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The 1980s were plagued with crack wars, poverty, and police brutality. Though Jim Crow was (technically) dead, life was still tough, and acts like N.W.A and Ice-T loaded their lyrics and took aim at America.

• Bob Marley, "Redemption Song" (1980)

• Bob Marley, "Could You Be Loved" (1980)

• Grandmaster Flash, "The Message" (1982)

• Deniece Williams, "Black Butterfly" (1984)

• Afrika Bambataa, "Renegades of Funk" (1984)

• Fishbone, "Party at Ground Zero" (1985)

• The Specials, "Free Nelson Mandela" (1986)

• Boogie Down Productions, "Criminal Minded" (1986)

• Run DMC, "Proud to Be Black" (1986)

• Janet Jackson, "Control" (1986)

• The King Dream Chorus & Holiday Crew, "King Holiday" (1986)

• Bad Brains, "I Against I" (1986)

• Michael Jackson, "Man in the Mirror" (1987)

• N.W.A, "Fuck Da Police" (1988)

• Public Enemy, "Don't Believe The Hype" (1988)

• Tracy Chapman, "Behind the Wall" (1988)

• N.W.A, "Straight Outta Compton" (1988)

• Tracy Chapman, "Talkin' Bout a Revolution" (1988)

• Ice-T, "Colors" (1988)

• Public Enemy, "Fight the Power" (1988)

• Stop the Violence Movement, "Self Destruction" (1989)

• KRS One, "You Must Learn" (1989)

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Though gangsta rap's heyday spanned well into the '90s, it was countered by a wave of music that echoed the black nationalism of the '60s and '70s, calling for black solidarity, education, and social consciousness. Public Enemy told everyone to "Fight the Power," and Salt-N-Pepa preached sexual responsibility with songs like "Let's Talk About Sex."

• Salt-N-Pepa, "Let's Talk About Sex" (1990)

• Ice Cube, "AmeriKKKa's Most Wanted" (1990)

• Public Enemy, "911 Is a Joke" (1990)

• Public Enemy, "Burn Hollywood Burn" (1990)

• Tupac, "Brenda's Got a Baby" (1991)

• Arrested Development, "People Everyday" (1992)

• Ice Cube, "It Was a Good Day" (1992)

• Pete Rock & C.L. Smooth, "They Reminisce Over You (T.R.O.Y)" (1992)

• KRS One, "Sound of Da Police" (1993)

• Tupac, "Holler If Ya Hear Me" (1993)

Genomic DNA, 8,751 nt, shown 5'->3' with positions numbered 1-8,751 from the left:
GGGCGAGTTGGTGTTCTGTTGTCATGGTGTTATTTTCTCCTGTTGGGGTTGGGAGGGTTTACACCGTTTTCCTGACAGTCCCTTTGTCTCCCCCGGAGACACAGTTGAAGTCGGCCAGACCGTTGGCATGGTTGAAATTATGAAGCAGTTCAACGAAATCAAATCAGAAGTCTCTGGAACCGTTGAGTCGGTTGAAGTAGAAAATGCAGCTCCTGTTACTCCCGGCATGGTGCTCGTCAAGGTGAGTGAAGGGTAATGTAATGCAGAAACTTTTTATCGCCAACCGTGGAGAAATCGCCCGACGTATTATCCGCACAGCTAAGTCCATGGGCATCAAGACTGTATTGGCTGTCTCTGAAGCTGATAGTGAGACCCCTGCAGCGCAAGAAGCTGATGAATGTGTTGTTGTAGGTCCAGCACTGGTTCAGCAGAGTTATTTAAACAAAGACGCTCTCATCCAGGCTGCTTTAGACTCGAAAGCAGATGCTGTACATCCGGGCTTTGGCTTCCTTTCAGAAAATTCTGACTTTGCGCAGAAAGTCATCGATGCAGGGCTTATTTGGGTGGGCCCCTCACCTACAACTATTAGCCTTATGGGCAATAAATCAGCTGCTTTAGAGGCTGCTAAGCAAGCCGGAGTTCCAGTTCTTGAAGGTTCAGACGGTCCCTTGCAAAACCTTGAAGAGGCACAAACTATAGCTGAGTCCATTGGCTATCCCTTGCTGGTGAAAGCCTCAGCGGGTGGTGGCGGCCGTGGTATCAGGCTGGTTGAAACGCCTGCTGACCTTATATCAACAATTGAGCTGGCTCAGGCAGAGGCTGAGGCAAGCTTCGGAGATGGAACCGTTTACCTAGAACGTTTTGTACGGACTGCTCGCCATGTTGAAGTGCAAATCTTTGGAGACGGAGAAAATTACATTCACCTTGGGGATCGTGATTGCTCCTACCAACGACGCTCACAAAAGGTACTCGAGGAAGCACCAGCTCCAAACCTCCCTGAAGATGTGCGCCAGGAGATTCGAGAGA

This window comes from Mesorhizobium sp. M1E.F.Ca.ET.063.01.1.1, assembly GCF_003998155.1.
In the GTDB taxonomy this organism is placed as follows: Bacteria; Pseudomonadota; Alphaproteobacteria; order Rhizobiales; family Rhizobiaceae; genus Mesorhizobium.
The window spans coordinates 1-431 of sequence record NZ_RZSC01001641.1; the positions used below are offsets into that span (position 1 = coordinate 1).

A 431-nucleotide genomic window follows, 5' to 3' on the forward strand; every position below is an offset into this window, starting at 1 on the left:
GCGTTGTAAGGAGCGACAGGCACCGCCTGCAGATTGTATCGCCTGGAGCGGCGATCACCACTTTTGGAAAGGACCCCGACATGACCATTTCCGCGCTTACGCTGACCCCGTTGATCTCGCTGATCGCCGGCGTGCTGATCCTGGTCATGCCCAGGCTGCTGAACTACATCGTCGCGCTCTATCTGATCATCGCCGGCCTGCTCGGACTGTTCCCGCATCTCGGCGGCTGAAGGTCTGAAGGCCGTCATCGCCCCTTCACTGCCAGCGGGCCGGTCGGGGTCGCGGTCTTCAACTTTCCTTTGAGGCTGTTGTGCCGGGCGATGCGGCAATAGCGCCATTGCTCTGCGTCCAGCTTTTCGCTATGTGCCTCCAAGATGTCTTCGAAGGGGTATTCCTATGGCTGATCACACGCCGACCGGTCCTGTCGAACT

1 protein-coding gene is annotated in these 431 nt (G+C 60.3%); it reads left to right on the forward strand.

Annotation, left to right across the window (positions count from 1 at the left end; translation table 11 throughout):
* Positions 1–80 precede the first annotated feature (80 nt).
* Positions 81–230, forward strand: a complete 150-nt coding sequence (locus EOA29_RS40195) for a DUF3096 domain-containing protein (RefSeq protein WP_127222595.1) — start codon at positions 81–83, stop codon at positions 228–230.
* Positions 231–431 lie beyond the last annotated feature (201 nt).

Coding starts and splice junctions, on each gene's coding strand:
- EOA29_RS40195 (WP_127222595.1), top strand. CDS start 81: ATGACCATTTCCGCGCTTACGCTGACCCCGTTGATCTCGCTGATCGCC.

• George Clinton, "Paint the White House Black" (1993)

• Queen Latifah,"Unity" (1993)

• Digable Planets, "Rebirth of Slick (Cool Like Dat)" (1993)

• Outkast, "Git Up, Git Out" (1994)

• Body Count, "Cop Killer" (1994)

• Black Men United, "You Will Know" (1994)

• Tupac, "Me Against The World" (1995)

• Various Artists, "Freedom (Theme From Panther)" (1995)

• Michael Jackson, "Earth Song" (1995)

• Michael Jackson, "They Don't Really Care About Us" (1996)

• Nas feat. Lauryn Hill, "If I Ruled the World" (1996)

• TLC, "Waterfalls" (1996)

• De La Soul, "Sunshine" (1996)

• The Roots, "What They Do" (1996)

• Black Star, "Brown Skin Lady" (1997)

• Black Star, "Thieves in the Night" (1997)

• Outkast, "Da Art of Storytellin' Pt. 1" (1998)

• Lauryn Hill, "Doo Wop (That Thing)" (1998)

• Lauryn Hill, "Everything Is Everything" (1998)

• Tupac, "Changes" (1998)

• TLC, "No Scrubs" (1999)

• Dead Prez, "It's Bigger Than Hip Hop" (1999)

• Mos Def, "Rock n Roll" (1999)

• Mos Def, "Mathematics" (1999)

• Mos Def, "New World Water" (1999)

• Mos Def, "Mr. Nigga" (1999)

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Today's music is still very concerned with the preservation and protection of black life in America. Artists like D'Angelo and Erykah Badu sang the merits of loving one's blackness and a right to be seen, respected, and defended, a message that persists through the #BlackLivesMatter movement.

• Common, "Song for Assata" (2000)

• Reflection Eternal, "Africa Dream" (2000)

• Reflection Eternal, "Four Women" (2000)

• Dead Prez, "Propaganda" (2000)

• Angie Stone, "Brotha" (2001)

• Talib Kweli, "Get By" (2001)

• India Arie, "Video" (2001)

• India Arie, "Brown Skin" (2001)

• Nas, "One Mic" (2001)

• Nas, "I Can" (2002)

• Erykah Badu, "Penitentiary Philosophy" (2003)

• Aceyalone, "Miss Amerikkka" (2003)

• Saul Williams, "The Pledge (Not in Our Name)" (2003)

• Mos Def, "War" (2004)

• Jill Scott, "Golden" (2004)

• The Roots, "Star" (2004)

• Saul Williams, "Black Stacey" (2004)

• Mos Def, "Fake Bonanza" (2006)

• India Arie, "I Am Not My Hair" (2006)

• Lupe Fiasco feat. Jill Scott, "Daydreamin'" (2006)

• Mavis Staples, "Eyes on the Prize" (2007)

• Reflection Eternal, "Ballad of the Black Gold" (2010)

• Big K.R.I.T., "Another Naive Individual Glorifying Greed and Encouraging Racism" (2011)

• Killer Mike, "Reagan" (2012)

• Kanye West, "New Slaves" (2013)

• Janelle Monae, "Q.U.E.E.N" (2013)

• Kendrick Lamar, "I" (2014)

• J. Cole, "Be Free" (2014)

• John Legend feat. Common, "Glory" (2014)

• D'Angelo, "The Charade" (2014)

• D'Angelo, "'Til It's Done" (2014)

Listen to the songs below.

embed.spotify.com

Note: Not every song listed is available on Spotify.

Is your favorite song missing from the lists above? Mention it in the comments!